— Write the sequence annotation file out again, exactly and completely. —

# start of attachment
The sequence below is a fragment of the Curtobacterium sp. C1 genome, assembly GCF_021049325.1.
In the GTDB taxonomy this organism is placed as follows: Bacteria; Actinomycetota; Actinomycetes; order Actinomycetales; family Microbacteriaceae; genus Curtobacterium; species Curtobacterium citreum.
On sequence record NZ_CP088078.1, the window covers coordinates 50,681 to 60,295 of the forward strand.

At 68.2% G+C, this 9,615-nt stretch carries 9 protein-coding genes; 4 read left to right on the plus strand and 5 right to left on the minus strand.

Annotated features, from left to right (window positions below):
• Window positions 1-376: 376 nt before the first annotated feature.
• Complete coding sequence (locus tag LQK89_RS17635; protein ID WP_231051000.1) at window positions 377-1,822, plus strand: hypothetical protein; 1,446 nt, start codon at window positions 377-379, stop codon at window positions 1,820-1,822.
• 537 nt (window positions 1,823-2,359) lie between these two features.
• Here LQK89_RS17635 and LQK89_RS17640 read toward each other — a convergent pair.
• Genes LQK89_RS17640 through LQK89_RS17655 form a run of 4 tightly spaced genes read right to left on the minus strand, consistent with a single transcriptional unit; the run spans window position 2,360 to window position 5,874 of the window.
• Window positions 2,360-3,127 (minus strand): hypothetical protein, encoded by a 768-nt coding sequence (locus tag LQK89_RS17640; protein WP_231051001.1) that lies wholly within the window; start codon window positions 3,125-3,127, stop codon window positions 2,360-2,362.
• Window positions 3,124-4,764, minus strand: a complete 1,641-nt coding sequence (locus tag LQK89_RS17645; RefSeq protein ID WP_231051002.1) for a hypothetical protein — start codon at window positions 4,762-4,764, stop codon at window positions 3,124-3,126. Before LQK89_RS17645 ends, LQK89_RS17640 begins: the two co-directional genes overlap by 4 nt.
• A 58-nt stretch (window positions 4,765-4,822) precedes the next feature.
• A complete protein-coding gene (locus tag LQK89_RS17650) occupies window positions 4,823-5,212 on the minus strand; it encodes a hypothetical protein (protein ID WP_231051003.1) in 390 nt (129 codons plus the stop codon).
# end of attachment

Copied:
The sequence below is a fragment of the Curtobacterium sp. C1 genome, assembly GCF_021049325.1.
In the GTDB taxonomy this organism is placed as follows: Bacteria; Actinomycetota; Actinomycetes; order Actinomycetales; family Microbacteriaceae; genus Curtobacterium; species Curtobacterium citreum.
On sequence record NZ_CP088078.1, the window covers coordinates 50,681 to 60,295 of the forward strand.

At 68.2% G+C, this 9,615-nt stretch carries 9 protein-coding genes; 4 read left to right on the plus strand and 5 right to left on the minus strand.

Annotated features, from left to right (window positions below):
• Window positions 1-376: 376 nt before the first annotated feature.
• Complete coding sequence (locus tag LQK89_RS17635; protein ID WP_231051000.1) at window positions 377-1,822, plus strand: hypothetical protein; 1,446 nt, start codon at window positions 377-379, stop codon at window positions 1,820-1,822.
• 537 nt (window positions 1,823-2,359) lie between these two features.
• Here LQK89_RS17635 and LQK89_RS17640 read toward each other — a convergent pair.
• Genes LQK89_RS17640 through LQK89_RS17655 form a run of 4 tightly spaced genes read right to left on the minus strand, consistent with a single transcriptional unit; the run spans window position 2,360 to window position 5,874 of the window.
• Window positions 2,360-3,127 (minus strand): hypothetical protein, encoded by a 768-nt coding sequence (locus tag LQK89_RS17640; protein WP_231051001.1) that lies wholly within the window; start codon window positions 3,125-3,127, stop codon window positions 2,360-2,362.
• Window positions 3,124-4,764, minus strand: a complete 1,641-nt coding sequence (locus tag LQK89_RS17645; RefSeq protein ID WP_231051002.1) for a hypothetical protein — start codon at window positions 4,762-4,764, stop codon at window positions 3,124-3,126. Before LQK89_RS17645 ends, LQK89_RS17640 begins: the two co-directional genes overlap by 4 nt.
• A 58-nt stretch (window positions 4,765-4,822) precedes the next feature.
• A complete protein-coding gene (locus tag LQK89_RS17650) occupies window positions 4,823-5,212 on the minus strand; it encodes a hypothetical protein (protein ID WP_231051003.1) in 390 nt (129 codons plus the stop codon).